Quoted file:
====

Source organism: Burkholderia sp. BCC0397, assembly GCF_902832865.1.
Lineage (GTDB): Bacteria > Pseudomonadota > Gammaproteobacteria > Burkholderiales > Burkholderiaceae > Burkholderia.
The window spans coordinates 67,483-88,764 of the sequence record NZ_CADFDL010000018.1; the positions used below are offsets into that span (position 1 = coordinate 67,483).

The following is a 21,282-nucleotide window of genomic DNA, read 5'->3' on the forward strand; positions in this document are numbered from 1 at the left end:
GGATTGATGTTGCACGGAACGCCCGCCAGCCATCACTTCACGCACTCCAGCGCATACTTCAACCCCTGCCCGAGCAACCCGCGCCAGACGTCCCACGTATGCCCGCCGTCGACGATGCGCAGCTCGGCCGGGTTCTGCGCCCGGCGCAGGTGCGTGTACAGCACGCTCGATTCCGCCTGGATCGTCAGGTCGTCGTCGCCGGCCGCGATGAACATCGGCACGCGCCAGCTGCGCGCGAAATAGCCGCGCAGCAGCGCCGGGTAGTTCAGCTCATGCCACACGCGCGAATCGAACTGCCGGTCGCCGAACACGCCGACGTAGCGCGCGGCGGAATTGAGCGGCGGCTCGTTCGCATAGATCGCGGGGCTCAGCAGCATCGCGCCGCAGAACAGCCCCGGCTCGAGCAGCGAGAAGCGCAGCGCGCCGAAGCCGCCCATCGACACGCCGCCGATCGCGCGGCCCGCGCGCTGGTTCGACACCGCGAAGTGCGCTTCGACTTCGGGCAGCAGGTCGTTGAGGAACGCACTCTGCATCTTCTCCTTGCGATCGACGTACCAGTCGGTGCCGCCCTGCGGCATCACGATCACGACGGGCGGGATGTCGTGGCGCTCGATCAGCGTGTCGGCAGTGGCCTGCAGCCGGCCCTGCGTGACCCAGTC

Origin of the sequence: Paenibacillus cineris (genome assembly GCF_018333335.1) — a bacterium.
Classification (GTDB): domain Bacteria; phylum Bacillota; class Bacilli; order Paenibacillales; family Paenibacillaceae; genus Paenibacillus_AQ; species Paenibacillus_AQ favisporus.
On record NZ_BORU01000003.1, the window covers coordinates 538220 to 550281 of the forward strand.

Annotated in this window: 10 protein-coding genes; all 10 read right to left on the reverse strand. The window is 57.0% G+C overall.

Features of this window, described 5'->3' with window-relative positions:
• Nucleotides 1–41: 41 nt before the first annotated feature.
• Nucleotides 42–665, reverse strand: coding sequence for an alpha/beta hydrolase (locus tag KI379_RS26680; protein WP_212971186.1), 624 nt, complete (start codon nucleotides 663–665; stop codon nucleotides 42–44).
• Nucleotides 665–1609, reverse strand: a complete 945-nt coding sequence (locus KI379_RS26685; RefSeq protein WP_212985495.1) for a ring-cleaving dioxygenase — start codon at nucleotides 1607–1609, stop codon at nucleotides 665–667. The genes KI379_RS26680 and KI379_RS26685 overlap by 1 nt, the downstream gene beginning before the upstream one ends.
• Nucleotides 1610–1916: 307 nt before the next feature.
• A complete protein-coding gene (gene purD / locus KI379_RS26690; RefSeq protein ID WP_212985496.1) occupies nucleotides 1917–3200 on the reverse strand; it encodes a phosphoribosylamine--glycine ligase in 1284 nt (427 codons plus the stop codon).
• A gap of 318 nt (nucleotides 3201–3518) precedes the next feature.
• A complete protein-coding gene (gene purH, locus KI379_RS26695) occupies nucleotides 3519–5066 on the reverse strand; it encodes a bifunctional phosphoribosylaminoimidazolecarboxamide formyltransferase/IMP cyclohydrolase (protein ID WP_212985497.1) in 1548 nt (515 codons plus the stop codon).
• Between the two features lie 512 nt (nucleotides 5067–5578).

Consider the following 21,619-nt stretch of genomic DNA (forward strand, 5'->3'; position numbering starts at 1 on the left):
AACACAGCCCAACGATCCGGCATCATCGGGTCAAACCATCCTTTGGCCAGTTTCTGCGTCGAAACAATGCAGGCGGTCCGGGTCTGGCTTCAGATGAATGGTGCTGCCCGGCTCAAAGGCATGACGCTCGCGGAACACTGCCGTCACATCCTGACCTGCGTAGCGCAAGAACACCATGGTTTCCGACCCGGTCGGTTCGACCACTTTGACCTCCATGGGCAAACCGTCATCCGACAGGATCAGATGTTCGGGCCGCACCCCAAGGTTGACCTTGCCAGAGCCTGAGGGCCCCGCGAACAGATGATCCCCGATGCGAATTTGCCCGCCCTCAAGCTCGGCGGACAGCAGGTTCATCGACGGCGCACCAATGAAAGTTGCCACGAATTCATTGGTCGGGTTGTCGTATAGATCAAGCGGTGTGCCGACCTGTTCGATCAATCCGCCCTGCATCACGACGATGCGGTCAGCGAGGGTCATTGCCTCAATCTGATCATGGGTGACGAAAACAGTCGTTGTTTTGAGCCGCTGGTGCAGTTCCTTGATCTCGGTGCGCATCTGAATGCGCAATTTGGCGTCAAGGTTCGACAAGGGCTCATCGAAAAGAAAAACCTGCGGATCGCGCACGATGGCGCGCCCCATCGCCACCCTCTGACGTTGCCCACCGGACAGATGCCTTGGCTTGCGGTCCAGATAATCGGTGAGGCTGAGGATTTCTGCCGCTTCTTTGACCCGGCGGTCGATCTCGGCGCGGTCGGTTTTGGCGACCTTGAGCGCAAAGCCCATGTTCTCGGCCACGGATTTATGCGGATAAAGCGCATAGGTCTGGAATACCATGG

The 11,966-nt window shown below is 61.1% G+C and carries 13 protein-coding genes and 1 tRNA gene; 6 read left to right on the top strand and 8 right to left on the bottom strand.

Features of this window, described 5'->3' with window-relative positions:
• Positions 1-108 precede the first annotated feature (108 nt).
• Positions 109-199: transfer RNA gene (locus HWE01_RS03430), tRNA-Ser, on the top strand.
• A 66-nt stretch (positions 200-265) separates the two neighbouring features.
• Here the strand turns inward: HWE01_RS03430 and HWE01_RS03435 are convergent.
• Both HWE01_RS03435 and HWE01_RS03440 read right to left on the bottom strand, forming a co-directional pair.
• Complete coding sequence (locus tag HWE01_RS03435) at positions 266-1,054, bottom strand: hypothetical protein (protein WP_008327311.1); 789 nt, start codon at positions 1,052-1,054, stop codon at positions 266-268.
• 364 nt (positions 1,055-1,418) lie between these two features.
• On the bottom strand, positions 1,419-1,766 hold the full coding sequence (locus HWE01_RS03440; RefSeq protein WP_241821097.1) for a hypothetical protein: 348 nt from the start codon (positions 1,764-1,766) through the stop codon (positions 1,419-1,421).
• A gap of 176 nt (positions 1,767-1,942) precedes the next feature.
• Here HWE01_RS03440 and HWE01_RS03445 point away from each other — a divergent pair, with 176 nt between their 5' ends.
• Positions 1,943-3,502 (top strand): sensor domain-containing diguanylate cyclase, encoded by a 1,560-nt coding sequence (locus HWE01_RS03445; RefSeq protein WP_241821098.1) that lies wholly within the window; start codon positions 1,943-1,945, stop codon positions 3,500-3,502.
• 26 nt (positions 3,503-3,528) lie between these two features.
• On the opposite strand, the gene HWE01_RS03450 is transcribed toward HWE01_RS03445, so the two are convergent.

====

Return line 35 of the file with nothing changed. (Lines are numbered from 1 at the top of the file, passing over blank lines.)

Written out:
• On the opposite strand, the gene HWE01_RS03450 is transcribed toward HWE01_RS03445, so the two are convergent.